In a break from the in-depth technical format of the previous posts, in this post I’ve elected to give a brief snapshot on development and just intersperse links to interesting bits and pieces and let the code speak for itself. My reasoning for this shift is that it’s just too time consuming to write in-depth technical articles to what amounts to development snapshots of a final product that probably won’t resemble its early stages very much.
One thing is certain in kernel development, and that’s that there is a ton of work to be done. Even mature kernels like Linux are constantly in flux, and for a kernel like Viridis this means that there are about a thousand things to be done at any given time. Since I’m the sole developer, the currency of the project is my attention and that’s not infinite. This leads to, shall we say, scaffolding where some “subsystems” aren’t anything more than a shadow of what they need to be. For example, the
vsalloc implementation I wrote about in the last MM article… utter garbage, and I disclaimed that it was garbage, but considering handing out virtual addresses (at the time) was just the last small hurdle in having a working page allocator, I just needed something in place that would give me a valid answer for the handful of calls I made to it. Or the physical page allocator itself, it currently takes one gigantic alloc of 0.3% of the total memory available and eventually that will be unacceptable. For now though, with no drivers up or programs running it’s just not worth the effort until there’s something to do with the other 99.7% of memory.
Anyway, the result of the scaffolding code is that there are corners of the codebase that just aren’t worth writing about in detail because they’ll cease to exist the minute they become inadequate. Like vsalloc, in the current git it’s been reworked entirely to use a generalized domain allocator that is just all around better… but of course I haven’t written a single sentence about it until now. And that’s just stuff I’ve already written about, which is small fraction of what I’ve actually implemented.
Bringing us up to speed, here’s the stuff I’ve implemented in Viridis and haven’t had time or desire to dissect:
- APIC. Viridis supports both xapic and x2apic via mmio and MSR.
- ACPI. Viridis can traverse ACPI tables to detect CPUs (well, technically other APICs).
- Basic SMP/locking. Viridis can actually wake up threads and transition them to Long Mode in a known location.
- Fine grained memory allocation. Viridis can hand out arbitrary sized objects like kmalloc()
- EFI. Viridis can be loaded directly by EFI firmware, transition to Runtime (ExitBootServices) and can use GOP framebuffers directly.
I could write pages about all of these, but I haven’t because that time is better spent implementing more stuff.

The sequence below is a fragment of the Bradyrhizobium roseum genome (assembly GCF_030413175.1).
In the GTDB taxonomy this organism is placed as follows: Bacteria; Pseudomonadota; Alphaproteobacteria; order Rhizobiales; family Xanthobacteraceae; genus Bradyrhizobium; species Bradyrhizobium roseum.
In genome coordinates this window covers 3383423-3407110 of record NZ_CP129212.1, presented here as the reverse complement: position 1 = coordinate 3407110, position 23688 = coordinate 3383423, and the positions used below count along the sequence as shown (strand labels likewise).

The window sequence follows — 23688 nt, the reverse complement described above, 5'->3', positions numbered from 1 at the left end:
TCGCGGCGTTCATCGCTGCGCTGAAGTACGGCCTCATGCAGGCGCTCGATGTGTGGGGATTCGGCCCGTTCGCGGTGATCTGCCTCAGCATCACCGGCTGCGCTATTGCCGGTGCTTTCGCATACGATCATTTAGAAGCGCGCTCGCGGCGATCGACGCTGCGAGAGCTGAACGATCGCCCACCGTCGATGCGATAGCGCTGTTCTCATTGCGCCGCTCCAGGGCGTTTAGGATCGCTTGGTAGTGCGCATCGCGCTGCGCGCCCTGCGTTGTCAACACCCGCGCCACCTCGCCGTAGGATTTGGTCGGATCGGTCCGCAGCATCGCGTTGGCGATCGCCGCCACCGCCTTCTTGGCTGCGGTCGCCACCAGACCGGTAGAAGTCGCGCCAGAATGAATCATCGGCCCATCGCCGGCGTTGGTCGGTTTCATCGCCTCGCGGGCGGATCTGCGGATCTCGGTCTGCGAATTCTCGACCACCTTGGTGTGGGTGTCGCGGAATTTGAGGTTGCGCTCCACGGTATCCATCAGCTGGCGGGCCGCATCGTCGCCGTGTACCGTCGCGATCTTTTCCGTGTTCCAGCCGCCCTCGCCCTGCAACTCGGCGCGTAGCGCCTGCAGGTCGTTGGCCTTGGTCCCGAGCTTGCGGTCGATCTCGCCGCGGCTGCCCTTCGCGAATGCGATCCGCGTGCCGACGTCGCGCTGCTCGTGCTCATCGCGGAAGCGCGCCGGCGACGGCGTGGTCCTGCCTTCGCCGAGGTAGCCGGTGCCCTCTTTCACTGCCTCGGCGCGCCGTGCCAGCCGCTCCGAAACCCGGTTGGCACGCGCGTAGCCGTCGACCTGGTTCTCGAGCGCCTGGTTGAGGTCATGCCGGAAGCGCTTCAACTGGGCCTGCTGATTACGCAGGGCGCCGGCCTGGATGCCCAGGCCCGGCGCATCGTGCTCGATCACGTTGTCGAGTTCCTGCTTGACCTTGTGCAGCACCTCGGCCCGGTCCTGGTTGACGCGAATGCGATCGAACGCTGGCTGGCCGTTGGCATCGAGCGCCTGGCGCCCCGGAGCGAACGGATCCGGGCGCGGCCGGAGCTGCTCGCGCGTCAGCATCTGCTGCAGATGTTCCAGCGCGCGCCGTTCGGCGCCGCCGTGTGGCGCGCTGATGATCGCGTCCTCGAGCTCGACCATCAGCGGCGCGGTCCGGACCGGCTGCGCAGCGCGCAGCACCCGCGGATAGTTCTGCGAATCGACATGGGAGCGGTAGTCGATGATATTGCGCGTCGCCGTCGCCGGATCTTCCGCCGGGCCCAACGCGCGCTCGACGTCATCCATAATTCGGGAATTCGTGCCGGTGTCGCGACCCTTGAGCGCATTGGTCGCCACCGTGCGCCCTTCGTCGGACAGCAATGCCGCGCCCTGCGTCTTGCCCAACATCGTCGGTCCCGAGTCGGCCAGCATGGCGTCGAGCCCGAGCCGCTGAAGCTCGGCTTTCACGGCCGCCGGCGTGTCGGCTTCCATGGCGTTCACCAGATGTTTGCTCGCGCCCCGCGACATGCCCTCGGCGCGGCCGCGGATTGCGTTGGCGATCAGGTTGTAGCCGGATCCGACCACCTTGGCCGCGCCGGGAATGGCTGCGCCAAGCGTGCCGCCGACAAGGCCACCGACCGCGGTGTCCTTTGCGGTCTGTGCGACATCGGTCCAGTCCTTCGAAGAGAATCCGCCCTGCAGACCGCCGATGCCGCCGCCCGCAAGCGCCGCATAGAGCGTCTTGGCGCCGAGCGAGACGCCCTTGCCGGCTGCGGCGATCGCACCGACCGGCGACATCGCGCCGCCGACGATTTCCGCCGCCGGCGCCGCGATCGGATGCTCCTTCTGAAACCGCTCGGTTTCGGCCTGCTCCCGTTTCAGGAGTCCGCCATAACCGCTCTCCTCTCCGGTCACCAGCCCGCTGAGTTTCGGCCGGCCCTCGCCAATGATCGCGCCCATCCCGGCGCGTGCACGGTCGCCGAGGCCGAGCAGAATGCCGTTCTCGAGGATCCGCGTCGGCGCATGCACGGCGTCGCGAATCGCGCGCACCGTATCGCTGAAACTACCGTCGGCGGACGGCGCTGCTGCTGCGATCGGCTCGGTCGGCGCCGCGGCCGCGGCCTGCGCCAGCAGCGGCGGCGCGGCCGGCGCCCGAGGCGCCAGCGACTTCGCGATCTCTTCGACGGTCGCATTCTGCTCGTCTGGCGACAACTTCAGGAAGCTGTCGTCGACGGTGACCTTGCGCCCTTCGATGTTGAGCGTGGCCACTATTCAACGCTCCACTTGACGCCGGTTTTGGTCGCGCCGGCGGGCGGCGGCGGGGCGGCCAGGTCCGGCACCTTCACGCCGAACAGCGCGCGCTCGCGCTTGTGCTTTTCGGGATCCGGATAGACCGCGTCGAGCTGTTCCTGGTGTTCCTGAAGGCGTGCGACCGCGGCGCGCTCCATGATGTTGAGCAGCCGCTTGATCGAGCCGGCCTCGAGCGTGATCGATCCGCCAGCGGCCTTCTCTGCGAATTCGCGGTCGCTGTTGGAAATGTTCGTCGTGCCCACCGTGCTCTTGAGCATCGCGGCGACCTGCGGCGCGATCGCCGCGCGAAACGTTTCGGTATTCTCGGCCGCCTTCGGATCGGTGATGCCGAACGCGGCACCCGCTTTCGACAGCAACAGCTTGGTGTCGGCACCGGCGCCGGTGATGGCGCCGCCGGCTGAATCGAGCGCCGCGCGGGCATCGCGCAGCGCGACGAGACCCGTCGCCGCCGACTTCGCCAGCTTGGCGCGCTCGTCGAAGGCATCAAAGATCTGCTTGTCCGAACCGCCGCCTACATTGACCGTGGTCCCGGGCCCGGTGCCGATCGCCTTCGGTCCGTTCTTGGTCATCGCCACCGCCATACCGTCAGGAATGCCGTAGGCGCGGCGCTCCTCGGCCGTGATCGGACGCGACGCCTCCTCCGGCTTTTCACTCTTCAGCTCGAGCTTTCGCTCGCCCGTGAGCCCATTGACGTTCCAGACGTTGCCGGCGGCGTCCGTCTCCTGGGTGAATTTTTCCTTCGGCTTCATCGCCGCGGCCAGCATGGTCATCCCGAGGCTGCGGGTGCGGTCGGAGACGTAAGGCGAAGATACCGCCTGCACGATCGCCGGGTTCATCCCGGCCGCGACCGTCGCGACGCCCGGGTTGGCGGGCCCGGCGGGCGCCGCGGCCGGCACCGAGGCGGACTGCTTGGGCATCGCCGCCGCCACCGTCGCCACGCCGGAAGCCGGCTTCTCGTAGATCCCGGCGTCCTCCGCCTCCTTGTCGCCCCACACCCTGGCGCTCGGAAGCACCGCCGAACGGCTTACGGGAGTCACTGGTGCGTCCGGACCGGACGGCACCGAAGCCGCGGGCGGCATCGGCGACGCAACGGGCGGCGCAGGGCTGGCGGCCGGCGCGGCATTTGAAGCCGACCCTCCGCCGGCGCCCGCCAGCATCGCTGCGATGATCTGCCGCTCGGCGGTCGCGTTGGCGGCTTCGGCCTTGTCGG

Which brings me to another transition. Viridis has transitioned from a toy to an experiment.
Initially I was going to implement this kernel as a sort of self-contained universe with its own quirky userspace, and a toolchain completely separate from GNU, but still very much modeled after Linux even if it wasn’t POSIX compliant. Running native ELF binaries, one memory context per process, similar schedulers, similar movement of data through the system.
Now I think, if I’m going through all of this trouble anyway, why not attempt to do something really novel? If I’ve already decided to throw away any sort of portability, then why not think about a really interesting way to organize the OS and see if you can get some interesting behavior? So I came up with a concept, and now I’m going for it.
I don’t really want to get into more detail on it, because this is still pre-prototype stage and it might be a complete pipe dream (although I’ve thought about it a lot and can’t see any obvious shortcomings), but the core idea is to fit the entire userspace more into the reactive programming paradigm where the system is oriented around data and signaling changes to that data in the fewest instructions possible – and I don’t just mean practically the fewest where you’re jumping between processes and every layer has a buffer it’s reading into and writing from, blocking on this or that, I mean literally the fewest where changes are propagated without kernel intervention if at all possible.
It’s going to require an entirely different concept of what a task is and how it’s scheduled and executed. In other words, I aim to slaughter some sacred cows and create something wholly unlike the Unix and NT descended kernels that dominate computing today. The question is whether that’s possible without making a lethal mistake, like becoming a worthless cooperative multitasking system, or losing an inordinate amount of performance or readability.
Anyway, this and a lot of other related questions, I am asking in code and we’ll see if I get any interesting answers. Worst case, and this is pretty likely, I end up with an even quirkier self contained universe to put on my mantle and admire. Best case, I
revolutionize computing learn something interesting that I can write a paper about or apply elsewhere.